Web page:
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What Assets Are Property of the Bankruptcy Estate?

New York bankruptcy attorney explains how the process treats assets

The term “bankruptcy estate” refers to all assets that become vested in the trustee appointed by the court after a bankruptcy petition is filed. It is a fluid term, since those assets may be owned by the debtor, owed to the debtor or held by others whose rights in the property are subject to challenge. What is included in the bankruptcy estate has a great bearing on the outcome of the case. At Mark E. Cohen, Esq., I have more than 28 years of bankruptcy law practice which is used so you can get the full benefit of the law’s protections.

What is included in a bankruptcy estate?

Your bankruptcy estate is basically all the property you hold title to, whether or not it’s in your immediate possession. But the estate also includes property you recently transferred. The bankruptcy trustee scrutinizes recent transfers to see if you made them to frustrate your creditors. In such cases, the trustee can act to have the property returned to the estate. A bankruptcy estate also includes property you are due but haven’t yet received. Certain categories of assets you acquire within 180 days of your filing, such as an inheritance, are also part of the estate. If you are married and filing only for yourself, your bankruptcy estate includes your share of all marital property.

When considering consumer bankruptcy, you have two main choices: Chapter 7, also known as liquidation, and Chapter 13, which is a restructuring of debt. The bankruptcy estate comes into play in Chapter 7, because the trustee must take charge of your assets and sell some of them to partially repay your creditors before your remaining eligible debt is discharged. Chapter 13 does not require a liquidation, or selling off, so the estate is not as relevant to the process.

If you are wondering “What type of bankruptcy should I file for?,” you need to consider the property in your estate and what assets you don’t want to part with it. Debtors who want to retain the lion’s share of their estate should file Chapter 13. However, even with Chapter 7, you can retain an ample amount of property, especially if all of your assets are exempt and are therefore excluded.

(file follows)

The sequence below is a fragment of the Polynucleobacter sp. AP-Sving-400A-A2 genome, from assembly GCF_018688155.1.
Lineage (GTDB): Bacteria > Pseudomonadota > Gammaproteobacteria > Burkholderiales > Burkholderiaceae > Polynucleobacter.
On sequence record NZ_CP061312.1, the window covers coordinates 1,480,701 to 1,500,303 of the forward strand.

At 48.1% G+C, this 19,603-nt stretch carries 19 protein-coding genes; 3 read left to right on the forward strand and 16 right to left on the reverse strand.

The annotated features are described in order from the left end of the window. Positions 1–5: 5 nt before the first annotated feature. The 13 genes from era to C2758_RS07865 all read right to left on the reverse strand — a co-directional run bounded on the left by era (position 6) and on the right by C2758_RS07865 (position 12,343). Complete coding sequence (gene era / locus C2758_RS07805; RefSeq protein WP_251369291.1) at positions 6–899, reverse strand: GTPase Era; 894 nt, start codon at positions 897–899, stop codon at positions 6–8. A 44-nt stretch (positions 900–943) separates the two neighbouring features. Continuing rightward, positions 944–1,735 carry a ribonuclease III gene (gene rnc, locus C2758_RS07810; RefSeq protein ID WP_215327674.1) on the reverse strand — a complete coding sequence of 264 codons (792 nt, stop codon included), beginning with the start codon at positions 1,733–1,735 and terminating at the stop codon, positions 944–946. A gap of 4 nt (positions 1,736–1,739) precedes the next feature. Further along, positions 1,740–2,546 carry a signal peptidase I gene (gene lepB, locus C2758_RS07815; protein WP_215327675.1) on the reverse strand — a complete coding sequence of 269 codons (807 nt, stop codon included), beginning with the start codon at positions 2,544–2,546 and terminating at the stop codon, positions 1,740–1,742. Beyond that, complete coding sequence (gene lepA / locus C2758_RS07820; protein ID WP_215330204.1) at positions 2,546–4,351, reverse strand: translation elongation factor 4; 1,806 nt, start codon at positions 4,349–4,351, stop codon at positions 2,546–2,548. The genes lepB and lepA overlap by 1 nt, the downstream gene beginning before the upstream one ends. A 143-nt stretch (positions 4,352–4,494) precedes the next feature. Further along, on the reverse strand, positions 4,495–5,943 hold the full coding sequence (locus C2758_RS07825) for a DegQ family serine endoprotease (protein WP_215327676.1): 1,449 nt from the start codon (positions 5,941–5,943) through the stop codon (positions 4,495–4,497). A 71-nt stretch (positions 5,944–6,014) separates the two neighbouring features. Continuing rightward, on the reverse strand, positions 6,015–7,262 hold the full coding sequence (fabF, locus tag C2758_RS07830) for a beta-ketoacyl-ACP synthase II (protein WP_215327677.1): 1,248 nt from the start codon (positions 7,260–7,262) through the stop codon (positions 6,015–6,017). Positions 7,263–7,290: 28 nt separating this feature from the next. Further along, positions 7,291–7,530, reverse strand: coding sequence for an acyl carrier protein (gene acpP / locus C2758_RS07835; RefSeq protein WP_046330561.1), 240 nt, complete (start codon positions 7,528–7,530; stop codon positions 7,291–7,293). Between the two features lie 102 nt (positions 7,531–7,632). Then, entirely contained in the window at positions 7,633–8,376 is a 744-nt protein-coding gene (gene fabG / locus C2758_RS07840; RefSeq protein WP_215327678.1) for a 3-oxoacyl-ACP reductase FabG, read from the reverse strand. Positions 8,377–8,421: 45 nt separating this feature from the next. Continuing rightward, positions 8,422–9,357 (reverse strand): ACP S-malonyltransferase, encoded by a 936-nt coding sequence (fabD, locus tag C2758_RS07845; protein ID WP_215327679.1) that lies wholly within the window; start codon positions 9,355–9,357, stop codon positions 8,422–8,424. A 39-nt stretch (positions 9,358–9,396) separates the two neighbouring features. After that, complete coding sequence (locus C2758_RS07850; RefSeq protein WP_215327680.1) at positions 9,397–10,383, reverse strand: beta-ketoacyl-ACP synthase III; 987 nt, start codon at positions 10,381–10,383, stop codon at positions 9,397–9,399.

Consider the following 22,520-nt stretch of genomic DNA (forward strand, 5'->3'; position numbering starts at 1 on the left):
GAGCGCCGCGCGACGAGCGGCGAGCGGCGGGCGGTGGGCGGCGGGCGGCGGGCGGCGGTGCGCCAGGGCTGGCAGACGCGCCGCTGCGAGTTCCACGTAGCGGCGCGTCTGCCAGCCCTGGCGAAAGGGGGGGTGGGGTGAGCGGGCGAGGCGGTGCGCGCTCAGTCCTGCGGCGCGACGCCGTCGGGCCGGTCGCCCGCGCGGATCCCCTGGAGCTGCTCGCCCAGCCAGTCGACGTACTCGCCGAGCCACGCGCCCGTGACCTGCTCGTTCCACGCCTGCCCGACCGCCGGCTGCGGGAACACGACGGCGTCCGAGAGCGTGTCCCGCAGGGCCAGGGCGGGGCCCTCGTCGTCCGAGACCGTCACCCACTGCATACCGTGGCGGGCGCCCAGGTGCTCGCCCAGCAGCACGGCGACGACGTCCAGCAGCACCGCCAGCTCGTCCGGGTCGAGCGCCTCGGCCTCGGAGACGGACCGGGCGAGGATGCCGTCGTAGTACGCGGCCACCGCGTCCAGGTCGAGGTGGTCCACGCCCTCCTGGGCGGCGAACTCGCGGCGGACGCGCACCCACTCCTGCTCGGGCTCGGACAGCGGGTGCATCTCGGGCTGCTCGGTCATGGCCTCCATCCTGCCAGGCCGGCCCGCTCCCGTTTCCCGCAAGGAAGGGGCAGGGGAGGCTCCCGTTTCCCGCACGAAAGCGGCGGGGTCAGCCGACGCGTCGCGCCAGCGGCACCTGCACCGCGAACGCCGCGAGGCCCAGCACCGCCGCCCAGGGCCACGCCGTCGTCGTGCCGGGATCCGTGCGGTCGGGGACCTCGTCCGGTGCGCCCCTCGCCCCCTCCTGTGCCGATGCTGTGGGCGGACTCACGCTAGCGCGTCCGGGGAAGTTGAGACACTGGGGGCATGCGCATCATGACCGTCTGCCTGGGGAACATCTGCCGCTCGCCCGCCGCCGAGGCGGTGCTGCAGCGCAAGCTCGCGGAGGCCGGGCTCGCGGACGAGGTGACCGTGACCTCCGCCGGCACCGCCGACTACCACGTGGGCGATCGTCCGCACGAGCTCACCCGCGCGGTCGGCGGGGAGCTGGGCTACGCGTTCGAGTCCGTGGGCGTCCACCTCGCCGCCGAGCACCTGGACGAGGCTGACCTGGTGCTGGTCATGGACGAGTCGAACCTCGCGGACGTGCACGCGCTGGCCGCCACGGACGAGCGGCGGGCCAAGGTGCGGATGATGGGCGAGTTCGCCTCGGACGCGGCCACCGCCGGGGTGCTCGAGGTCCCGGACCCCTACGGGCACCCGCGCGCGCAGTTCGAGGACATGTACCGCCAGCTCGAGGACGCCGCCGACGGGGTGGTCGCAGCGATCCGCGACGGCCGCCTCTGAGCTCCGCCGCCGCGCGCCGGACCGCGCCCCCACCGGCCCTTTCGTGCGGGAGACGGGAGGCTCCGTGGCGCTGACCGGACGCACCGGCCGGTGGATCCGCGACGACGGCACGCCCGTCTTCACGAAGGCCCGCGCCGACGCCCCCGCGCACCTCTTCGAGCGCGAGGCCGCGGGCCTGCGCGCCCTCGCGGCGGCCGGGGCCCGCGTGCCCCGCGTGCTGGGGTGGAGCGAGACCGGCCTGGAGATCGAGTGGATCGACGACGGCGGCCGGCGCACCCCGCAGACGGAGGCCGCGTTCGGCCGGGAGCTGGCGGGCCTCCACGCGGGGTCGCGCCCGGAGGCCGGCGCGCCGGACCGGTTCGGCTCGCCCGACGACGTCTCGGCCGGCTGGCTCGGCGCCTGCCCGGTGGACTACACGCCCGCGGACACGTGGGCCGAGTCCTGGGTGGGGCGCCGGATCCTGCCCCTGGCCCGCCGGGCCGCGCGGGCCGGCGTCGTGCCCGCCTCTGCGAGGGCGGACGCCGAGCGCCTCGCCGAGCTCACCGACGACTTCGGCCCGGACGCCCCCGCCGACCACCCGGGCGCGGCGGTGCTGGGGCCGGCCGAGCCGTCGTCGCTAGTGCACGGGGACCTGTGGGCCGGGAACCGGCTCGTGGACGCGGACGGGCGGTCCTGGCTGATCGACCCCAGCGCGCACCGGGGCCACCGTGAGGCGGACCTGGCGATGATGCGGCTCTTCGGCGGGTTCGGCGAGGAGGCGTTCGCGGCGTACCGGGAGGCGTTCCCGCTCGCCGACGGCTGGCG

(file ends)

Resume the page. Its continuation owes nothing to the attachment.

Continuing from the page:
Property excluded from bankruptcy in New York

When you file for bankruptcy, you can exempt certain categories of property, up to certain amounts, from the estate. Couples who file jointly may exempt more property than individual filers. You also get the choice of claiming state or federal exemptions. Which choice is better depends on the type of property you own and which assets you’d like to retain. New York bankruptcy property exemptions include:

  • Homestead — In Queens and other metro New York counties, you can exempt a home valued up to $170,825, whereas the exemption is $142,350 in counties like Orange and only $85,400 in other New York counties.
  • Motor vehicle — You can exempt one vehicle up to $4,550 in value or up to $11,375 in value if the vehicle has been modified to accommodate your disability.
  • Wildcard — If you don’t use the homestead exemption, you may protect any personal property or cash up to a value of $1,150.

There are numerous other exemptions covering home furnishings, tools of your trade, wages, pensions, retirement plans and other assets deemed essential.

Determining what belongs in your bankruptcy estate and what may be lawfully excluded can be a complex and challenging task. If you want the maximum benefit from your bankruptcy filing, you must choose an experienced attorney who is committed to careful and accurate analysis of your financial assets and debt situation.

Contact a skilled bankruptcy lawyer in Queens, NY

Mark E. Cohen, Esq. provides personalized bankruptcy advice for consumers in Queens and throughout New York City and its surrounding counties. To schedule a consultation, call 718-223-5492 or contact me online. My office is conveniently located on Old Country Road in Westbury.


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